MTV at the ICCA Finals

The Recording Rant

I have sat back for the past week or so and simply watched as the a cappella “community” has not so quietly entered into a debate about the ICCA finals. I know that my articles are supposed to comment on recording aspects, but for the sake of a topic that NEEDS to be discussed, let us call this post “Can’t We All Just Get Along?”

I think we can all agree whole-heartedly that there were good and bad things about MTV taking part in the finals. That much has been made clear by anybody and everybody associated with the competition or the genre in general. Publicity is good, and twisting words and actions to please an audience is bad. Make the sacrifices or don’t. That is left up to Varsity Vocals, who haven’t steered us wrong yet, so can we have a little faith?

My concern here is what was once a healthy debate has turned into something of a civil war on the RARB forums. I must say that a select few have done their best to keep things a little less serious, and remind everybody that we may do this for a living sometimes, but didn’t we make that choice because it was fun in the first place? I think that many of you would agree that while a more profitable career would have been waiting, continuing with a cappella was something that you could wake up to every morning excited, and still believe in what you are doing. That is the allure.

Like any good industry, this inevitably creates sides. I want to preface this by saying that by no means am I asking you all to hold hands and sing campfire songs. I know as well as anybody that this is a business to most of us and that messing with the current formula would disrupt the financial flow of things. Competition is healthy in any economy, and a cappella isn’t excluded from that conversation. What I will promote though, is a healthy competition. Let us leave the backstabbing and undercutting to the high school cheerleading squad. (Apologies to anybody who is offended by that, but you get my drift…hopefully.) We are, like it or not, being brought into the public eye by networks that will twist and turn our actions as they see fit. Are we really finding it necessary to stoke the fires even more by posting on public forums, arguing about who is to blame for what, and who is better than everybody else? We are giving them what they want! We might have complained about MTV making this competition a different kind of animal, but is that not what all of our arguing and bitching to each other is really saying?

I used quotations around the word “community” earlier for a reason. A community is a safe place where people can share ideas and concerns and not be persecuted for them. There was a comment made earlier that RARB used to be a safe place where people could say what they were thinking without being persecuted for it. Such is no longer the case. Now you have to figure legal representation into a budget before letting people know what you think. My proposition is this: fight off any negative advances from the media or pop culture as a group. If we are divided on this many issues, how can they not take advantage of that and exploit it to their viewers? I know we aren’t giving MTV much credit as a news organization, but do you think that among the thousands of people that they have working for them, that one of them doing a little research might stumble across a wildly popular thread where we are currently discussing MTV and openly slinging harsh words around? I, for one, wouldn’t be surprised to see some of that pop up in their debut of the show. I was proud to hear that many of the groups refused to play into the producers’ hands and say what they were looking for, and I applaud those who stood strong for not bending at the will of a television executive.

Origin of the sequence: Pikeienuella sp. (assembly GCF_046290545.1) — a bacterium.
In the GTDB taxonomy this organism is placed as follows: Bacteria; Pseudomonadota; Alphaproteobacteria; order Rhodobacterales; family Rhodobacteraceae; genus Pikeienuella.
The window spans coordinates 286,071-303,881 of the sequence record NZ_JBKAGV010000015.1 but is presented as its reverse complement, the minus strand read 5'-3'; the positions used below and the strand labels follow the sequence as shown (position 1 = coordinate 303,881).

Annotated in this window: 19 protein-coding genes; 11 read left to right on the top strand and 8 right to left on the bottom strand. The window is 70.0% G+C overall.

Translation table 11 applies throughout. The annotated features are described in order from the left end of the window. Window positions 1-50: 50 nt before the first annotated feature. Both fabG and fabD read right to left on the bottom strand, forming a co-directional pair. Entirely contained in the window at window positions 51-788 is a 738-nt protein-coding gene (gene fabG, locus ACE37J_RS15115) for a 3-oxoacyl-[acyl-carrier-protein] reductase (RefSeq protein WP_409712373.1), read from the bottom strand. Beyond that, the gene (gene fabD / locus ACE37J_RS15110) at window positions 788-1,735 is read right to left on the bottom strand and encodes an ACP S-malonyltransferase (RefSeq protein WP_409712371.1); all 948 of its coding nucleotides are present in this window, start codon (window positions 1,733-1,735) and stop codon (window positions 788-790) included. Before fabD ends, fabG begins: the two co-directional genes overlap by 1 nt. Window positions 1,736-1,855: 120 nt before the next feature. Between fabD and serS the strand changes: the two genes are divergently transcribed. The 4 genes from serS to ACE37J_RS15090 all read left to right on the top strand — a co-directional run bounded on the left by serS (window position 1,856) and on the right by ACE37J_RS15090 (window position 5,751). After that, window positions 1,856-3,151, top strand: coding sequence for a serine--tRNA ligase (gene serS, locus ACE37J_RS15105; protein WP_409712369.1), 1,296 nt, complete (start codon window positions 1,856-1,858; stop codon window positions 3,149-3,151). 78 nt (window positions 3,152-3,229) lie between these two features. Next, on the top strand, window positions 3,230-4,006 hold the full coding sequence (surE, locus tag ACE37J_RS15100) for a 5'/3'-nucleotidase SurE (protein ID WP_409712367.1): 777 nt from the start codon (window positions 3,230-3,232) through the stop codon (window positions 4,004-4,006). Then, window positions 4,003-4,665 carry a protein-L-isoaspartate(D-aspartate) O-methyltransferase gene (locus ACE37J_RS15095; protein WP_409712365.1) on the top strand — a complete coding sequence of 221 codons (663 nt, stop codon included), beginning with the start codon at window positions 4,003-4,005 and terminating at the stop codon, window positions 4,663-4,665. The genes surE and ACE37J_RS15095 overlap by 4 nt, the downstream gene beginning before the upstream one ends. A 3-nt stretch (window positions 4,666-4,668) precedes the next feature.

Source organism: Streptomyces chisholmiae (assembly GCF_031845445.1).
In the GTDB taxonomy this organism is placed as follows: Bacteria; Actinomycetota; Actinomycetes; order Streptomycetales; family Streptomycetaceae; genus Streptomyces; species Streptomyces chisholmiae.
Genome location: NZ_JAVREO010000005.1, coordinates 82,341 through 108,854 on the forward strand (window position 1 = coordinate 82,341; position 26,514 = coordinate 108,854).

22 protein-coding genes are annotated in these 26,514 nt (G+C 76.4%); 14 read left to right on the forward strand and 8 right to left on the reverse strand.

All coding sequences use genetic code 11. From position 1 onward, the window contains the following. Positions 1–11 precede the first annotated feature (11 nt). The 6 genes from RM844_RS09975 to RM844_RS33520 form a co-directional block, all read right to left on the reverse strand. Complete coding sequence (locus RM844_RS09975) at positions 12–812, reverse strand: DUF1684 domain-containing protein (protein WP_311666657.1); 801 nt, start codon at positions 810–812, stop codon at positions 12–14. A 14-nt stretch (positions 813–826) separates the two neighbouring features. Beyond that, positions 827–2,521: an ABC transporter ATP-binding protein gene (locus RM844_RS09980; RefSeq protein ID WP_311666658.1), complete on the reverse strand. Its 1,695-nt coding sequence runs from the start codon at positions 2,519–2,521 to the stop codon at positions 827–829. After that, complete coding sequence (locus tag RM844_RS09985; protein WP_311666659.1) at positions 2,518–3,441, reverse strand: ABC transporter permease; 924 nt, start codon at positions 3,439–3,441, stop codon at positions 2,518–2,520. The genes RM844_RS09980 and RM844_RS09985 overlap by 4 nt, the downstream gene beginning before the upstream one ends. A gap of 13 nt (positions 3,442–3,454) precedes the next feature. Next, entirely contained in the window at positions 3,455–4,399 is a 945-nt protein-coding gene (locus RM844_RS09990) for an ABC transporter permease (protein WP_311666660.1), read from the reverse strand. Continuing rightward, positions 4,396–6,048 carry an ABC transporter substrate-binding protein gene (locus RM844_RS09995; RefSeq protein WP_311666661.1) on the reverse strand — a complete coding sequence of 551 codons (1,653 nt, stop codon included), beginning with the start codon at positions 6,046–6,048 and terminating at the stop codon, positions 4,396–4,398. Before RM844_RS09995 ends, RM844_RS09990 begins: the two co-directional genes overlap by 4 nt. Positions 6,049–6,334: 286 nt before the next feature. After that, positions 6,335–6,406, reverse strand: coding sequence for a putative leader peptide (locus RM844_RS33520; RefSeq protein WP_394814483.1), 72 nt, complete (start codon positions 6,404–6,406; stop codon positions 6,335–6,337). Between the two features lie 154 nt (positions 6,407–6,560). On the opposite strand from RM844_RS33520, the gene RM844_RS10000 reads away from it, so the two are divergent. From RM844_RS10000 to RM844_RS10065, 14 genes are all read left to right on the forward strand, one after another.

Let us, in a sense, be bigger people here and let MTV do as they will, and continue our music and organizations in the way that has always worked. We will prevail in the end, and anybody who develops enough interest in the genre from seeing it broadcast on TV will join and see that, in fact, it is nothing like it is being portrayed. On the other hand, it hasn’t aired yet…so we will see. On the brighter side, and I promise you more and more of that side, congratulations to all of the groups that competed and those that came out on top. I know that simply being there is quite an honor. You represented our community well(no quotes that time) and I hope to see more and more groups competing in the future.

Producing v.s Over-Producing

The Recording Rant